In Aisles, Consumers Turn to Mobiles for Holiday Shopping

Of the $447 billion in predicted U.S. holiday spending this season, $127 billion of it, or 28 percent, will be touched by some form of mobile commerce or social networking. IDC Retail Insights surveyed more than 1,000 adults to determine such results, finding that an increased number of consumers armed with smartphones are relying upon online product reviews and recommendations while in the aisles of brick-and-mortar retail outlets.

Indeed, IDC suggests that stores best equipped with solid mobile commerce and social networking strategies provide a “decided advantage” over retailers lacking in such areas. Although I’m a sample size of one, I can vouch for IDC’s thought process. When I’m out shopping for a particular product, I routinely check both online pricing and product reviews, both within and outside of my social networking circles. It’s common for me to browse bookshelves for hours at the local Barnes and Noble (s bks), for example, and walk away without a single purchase. But when arriving home, I have several new book titles on my Kindle (s amzn) for iPad (s aapl) app due to better pricing or book ratings from my friends in the Goodreads community.

Aside from social networking, barcode scanning software hooked into pricing data and product review sites, both connected smartphones and in-store Wi-Fi are driving these new shopping behaviors. As one of the nations with the fastest smartphone adoption rates (50 percent will have a smartphone by this time next year), it makes sense that U.S. consumers are seeking product advice on their handhelds. But these folks aren’t simply seeking information: IDC reports that more than one-third of those surveyed are “ready to use their mobile devices in ways that transform how they shop everywhere and, in particular, how they shop in retail stores.”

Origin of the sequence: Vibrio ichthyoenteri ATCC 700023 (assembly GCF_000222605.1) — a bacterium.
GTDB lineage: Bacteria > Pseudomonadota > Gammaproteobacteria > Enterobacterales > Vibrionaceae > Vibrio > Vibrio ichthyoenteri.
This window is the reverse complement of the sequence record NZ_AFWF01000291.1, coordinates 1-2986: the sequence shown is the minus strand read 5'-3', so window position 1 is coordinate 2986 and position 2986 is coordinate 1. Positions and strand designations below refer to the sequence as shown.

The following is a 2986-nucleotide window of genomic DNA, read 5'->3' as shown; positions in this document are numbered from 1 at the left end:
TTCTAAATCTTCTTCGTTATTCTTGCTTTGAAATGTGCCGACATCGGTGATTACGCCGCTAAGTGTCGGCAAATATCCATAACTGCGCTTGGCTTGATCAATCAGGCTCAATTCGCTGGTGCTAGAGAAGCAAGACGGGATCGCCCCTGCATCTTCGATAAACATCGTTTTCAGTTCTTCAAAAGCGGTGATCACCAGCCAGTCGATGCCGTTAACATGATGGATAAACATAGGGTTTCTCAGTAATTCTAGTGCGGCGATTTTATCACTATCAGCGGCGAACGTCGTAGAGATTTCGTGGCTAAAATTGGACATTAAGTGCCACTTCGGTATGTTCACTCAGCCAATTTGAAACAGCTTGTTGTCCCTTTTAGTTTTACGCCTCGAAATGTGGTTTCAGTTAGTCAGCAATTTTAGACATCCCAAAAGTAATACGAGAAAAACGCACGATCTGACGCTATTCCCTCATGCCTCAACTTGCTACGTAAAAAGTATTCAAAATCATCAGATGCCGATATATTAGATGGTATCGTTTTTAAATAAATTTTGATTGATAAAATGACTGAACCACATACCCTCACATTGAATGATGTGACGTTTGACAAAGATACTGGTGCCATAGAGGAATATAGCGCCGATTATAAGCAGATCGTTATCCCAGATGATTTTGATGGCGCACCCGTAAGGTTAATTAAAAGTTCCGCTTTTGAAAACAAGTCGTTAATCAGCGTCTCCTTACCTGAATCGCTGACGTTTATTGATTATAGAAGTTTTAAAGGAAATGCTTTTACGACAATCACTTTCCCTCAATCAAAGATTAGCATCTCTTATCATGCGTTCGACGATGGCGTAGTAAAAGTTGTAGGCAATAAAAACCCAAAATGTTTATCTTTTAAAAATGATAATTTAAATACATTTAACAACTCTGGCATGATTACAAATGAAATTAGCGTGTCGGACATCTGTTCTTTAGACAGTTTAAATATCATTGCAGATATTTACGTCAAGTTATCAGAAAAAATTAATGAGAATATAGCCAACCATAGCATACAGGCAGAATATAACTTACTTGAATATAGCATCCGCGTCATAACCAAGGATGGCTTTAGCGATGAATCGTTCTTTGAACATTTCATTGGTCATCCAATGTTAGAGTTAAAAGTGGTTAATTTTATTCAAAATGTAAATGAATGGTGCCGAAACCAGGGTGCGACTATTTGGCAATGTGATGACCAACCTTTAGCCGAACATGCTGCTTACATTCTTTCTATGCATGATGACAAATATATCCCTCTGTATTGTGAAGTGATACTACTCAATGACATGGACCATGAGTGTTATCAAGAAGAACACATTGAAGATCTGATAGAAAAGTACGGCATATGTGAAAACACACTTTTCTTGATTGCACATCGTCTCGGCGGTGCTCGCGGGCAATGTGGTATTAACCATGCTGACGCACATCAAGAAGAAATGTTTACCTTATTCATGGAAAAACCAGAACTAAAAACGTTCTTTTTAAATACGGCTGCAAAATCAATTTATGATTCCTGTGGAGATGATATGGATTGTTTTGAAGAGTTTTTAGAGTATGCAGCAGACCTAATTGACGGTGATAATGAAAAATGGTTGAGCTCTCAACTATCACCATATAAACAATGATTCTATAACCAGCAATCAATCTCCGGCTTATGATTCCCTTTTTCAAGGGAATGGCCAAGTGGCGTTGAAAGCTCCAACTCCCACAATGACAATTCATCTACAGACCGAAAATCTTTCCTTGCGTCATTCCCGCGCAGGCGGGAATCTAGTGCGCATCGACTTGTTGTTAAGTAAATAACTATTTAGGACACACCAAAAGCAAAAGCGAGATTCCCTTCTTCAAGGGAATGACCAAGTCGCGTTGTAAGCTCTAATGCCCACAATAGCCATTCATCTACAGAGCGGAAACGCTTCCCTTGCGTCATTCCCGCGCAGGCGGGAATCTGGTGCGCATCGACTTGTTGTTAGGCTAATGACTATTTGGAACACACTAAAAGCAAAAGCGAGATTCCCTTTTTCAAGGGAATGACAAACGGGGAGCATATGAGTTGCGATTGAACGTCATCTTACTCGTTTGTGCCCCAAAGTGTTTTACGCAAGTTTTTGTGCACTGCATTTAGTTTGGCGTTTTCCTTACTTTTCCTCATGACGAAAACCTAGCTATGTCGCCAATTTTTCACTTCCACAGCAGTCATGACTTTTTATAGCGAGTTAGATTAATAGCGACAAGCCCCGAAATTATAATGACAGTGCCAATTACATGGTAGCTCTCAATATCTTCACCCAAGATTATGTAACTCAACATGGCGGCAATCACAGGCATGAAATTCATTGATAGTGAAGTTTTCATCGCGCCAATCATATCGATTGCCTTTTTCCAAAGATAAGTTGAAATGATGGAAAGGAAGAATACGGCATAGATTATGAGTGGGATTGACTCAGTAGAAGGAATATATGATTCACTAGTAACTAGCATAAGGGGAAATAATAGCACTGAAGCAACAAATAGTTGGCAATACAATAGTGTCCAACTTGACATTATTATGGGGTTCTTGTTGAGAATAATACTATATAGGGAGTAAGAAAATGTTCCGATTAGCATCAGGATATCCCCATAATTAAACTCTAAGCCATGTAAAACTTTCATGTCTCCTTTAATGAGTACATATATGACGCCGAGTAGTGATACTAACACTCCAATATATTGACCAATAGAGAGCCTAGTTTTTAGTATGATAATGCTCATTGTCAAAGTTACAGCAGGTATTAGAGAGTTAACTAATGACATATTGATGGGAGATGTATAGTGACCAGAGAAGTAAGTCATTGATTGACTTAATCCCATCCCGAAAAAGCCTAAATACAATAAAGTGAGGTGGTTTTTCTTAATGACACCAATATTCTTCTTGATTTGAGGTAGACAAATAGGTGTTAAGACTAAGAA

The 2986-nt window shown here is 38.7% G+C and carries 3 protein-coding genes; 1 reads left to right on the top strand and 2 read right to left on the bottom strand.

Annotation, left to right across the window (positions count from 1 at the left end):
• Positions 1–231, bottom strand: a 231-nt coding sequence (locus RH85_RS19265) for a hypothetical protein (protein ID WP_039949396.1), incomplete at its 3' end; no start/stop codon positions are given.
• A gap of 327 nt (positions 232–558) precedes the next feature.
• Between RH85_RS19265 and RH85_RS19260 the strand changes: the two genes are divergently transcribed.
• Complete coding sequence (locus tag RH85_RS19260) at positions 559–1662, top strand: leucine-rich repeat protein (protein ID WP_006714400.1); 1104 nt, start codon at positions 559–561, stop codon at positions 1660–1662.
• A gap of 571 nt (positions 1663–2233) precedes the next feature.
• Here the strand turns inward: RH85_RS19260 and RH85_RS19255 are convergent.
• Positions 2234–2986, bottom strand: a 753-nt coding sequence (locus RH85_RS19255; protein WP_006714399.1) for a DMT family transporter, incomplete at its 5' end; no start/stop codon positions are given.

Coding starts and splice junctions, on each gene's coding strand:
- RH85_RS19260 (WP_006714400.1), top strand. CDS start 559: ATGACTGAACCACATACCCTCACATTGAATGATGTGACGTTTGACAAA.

The last phrase is key because the future of mobile shopping won’t consist of looking for the best price or product. Consumers will be looking for coupons when “checking in” to a retail store, so sellers not on the location-based service bandwagon need to hop on now. And I’m surely not the only person tired of carrying a wallet full of cash, plastic, reward cards and more; as a result, mobile payment processing, digital wallets and wireless transactions with near-field communications (NFC) technology are all the next logical step.

A growing number of consumers appear ready and willing to consider such solutions, placing a greater importance on the need for payment and technology standards. The question remains: will they come from the carriers, handset platform makers such as Apple and Google (s goog), or from the traditional credit card companies? Digital commerce is only one part of retail’s future and the “how” consumers will use mobiles to shop. Given our tech-savvy audience, I’m curious to see what our readers think about how we’ll be leveraging mobile, social and other connected aspects for future purchases.

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